“When home flipping numbers go up, it is usually an indication that the housing market is in trouble,” said Matthew Gardner, chief economist at Windermere Real Estate, covering the Seattle market, where the share of homes flipped in 2015 was down from 2014 despite being above 2005 levels. “The problem with a rise in home flipping is that these sales artificially inflate home prices, making housing even less affordable for buyers and increasing the risk of a bubble. I’m happy to see that the percentage of home flipping sales in Seattle does not exceed the national average and that they’re down from a year ago. This makes sense given our affordability constraints and lower potential for profits for home flippers.”
Metro areas with the biggest year-over-year increase in share of flips were Lakeland, Florida (up 50 percent); New Haven, Connecticut (up 45 percent); Jacksonville, Florida (up 41 percent); Homosassa Springs, Florida (up 40 percent); and Akron, Ohio (up 37 percent).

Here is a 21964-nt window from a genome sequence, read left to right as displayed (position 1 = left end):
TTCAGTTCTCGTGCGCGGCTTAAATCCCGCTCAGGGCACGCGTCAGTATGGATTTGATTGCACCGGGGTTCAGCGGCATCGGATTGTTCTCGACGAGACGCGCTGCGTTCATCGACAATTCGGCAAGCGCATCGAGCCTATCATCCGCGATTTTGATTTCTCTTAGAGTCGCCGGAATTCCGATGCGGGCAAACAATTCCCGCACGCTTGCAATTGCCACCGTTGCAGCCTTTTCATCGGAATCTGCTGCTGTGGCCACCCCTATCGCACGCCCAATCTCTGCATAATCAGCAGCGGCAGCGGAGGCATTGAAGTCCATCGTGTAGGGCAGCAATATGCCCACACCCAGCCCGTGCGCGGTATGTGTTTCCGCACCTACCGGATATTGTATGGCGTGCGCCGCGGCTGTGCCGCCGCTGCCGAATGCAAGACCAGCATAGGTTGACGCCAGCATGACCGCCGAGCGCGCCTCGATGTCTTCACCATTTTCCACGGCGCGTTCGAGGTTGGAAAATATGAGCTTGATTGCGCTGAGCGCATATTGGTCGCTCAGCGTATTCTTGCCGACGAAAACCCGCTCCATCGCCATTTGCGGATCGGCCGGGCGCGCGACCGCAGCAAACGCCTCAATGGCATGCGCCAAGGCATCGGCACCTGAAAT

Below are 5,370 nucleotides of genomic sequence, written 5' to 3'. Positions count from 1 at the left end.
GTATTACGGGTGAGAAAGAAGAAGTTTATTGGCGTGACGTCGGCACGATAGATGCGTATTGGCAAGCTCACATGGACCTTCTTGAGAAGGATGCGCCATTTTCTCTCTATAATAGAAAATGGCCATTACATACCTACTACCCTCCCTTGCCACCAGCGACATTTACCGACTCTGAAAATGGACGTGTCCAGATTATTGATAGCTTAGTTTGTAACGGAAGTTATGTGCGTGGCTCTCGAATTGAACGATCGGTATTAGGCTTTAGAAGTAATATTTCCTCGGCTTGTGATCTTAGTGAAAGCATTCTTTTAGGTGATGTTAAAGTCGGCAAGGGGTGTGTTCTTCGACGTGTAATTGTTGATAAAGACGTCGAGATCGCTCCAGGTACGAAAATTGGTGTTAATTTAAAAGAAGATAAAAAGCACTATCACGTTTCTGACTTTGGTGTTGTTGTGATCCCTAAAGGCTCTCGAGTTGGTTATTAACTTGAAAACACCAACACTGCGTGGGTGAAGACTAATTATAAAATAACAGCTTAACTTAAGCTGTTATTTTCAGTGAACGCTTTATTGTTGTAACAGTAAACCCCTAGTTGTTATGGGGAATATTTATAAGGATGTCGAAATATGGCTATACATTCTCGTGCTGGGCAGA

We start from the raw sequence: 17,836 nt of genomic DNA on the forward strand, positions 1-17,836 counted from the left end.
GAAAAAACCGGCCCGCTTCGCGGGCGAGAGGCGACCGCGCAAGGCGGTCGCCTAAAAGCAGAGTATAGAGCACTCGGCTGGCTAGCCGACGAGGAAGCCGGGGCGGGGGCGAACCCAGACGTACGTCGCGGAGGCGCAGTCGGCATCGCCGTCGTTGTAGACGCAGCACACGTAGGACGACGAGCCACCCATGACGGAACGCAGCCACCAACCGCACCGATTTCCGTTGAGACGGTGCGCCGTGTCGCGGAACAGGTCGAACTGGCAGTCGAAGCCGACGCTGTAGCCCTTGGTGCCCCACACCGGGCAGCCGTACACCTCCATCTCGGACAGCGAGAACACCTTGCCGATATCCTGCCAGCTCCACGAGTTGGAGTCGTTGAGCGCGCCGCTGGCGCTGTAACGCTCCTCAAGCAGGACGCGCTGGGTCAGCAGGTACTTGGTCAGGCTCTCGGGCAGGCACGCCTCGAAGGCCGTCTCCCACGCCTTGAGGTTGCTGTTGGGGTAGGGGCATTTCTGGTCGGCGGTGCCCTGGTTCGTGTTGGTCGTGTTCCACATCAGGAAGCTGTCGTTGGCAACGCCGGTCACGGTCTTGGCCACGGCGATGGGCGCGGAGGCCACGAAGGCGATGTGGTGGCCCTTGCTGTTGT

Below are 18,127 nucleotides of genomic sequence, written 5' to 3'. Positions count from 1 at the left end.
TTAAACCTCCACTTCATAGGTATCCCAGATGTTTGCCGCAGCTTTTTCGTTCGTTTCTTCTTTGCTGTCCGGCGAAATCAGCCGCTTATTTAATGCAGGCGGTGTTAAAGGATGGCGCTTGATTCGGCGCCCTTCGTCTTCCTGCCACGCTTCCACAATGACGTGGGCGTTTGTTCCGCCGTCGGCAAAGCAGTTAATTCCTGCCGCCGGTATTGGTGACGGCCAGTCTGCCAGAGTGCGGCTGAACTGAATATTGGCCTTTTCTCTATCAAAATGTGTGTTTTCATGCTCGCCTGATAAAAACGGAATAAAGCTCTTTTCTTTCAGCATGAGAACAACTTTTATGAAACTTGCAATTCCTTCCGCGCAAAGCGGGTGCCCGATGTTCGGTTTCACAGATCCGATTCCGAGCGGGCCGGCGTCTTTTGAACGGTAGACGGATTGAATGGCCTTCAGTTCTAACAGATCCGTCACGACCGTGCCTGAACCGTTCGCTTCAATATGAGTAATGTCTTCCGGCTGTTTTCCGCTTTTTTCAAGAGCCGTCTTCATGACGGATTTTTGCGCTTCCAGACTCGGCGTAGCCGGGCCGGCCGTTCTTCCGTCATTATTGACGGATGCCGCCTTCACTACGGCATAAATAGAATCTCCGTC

“We continue to see distressed properties funnel through the pipeline in South Florida, which makes it ripe for investors to profit in a strong selling market,” said Mike Pappas, CEO and president at the Keyes Company, covering the South Florida market. “There are always sellers that will discount for a quick cash sale and open the door for astute investors to make a good return by repositioning the property.”
The Miami metro area had the most homes flipped of any market nationwide in 2015, with 10,658, representing 8.6 percent of all Miami-area home sales for the year and up 4 percent as a share of all sales from 2014.
Although homebuying in January followed the seasonal trend, with fewer homes on the market and slow sales movement, the housing market is expected to pick up heading into the spring homebuying season.
According to Realtor.com chief economist Johnathan Smoke, their initial readings on January “affirm the positive growth we expect to see in the residential real estate market in 2016.”
20. Fort Wayne, Indiana
19. Tampa, Florida
18. Santa Cruz, California
17. Midland, Texas
16. Detroit, Michigan
15. Modesto, California
14. Yuba City, California
13. Palm Bay, Florida
12. Oxnard, California
11. Santa Rosa, California
10. Los Angeles, California
9. Denver, Colorado
8. Stockton, California
7. Nashville, Tennessee
6. Sacramento, California
5. San Diego, California
4. Vallejo, California
3. Dallas, Texas
2. San Jose, California
1. San Francisco, California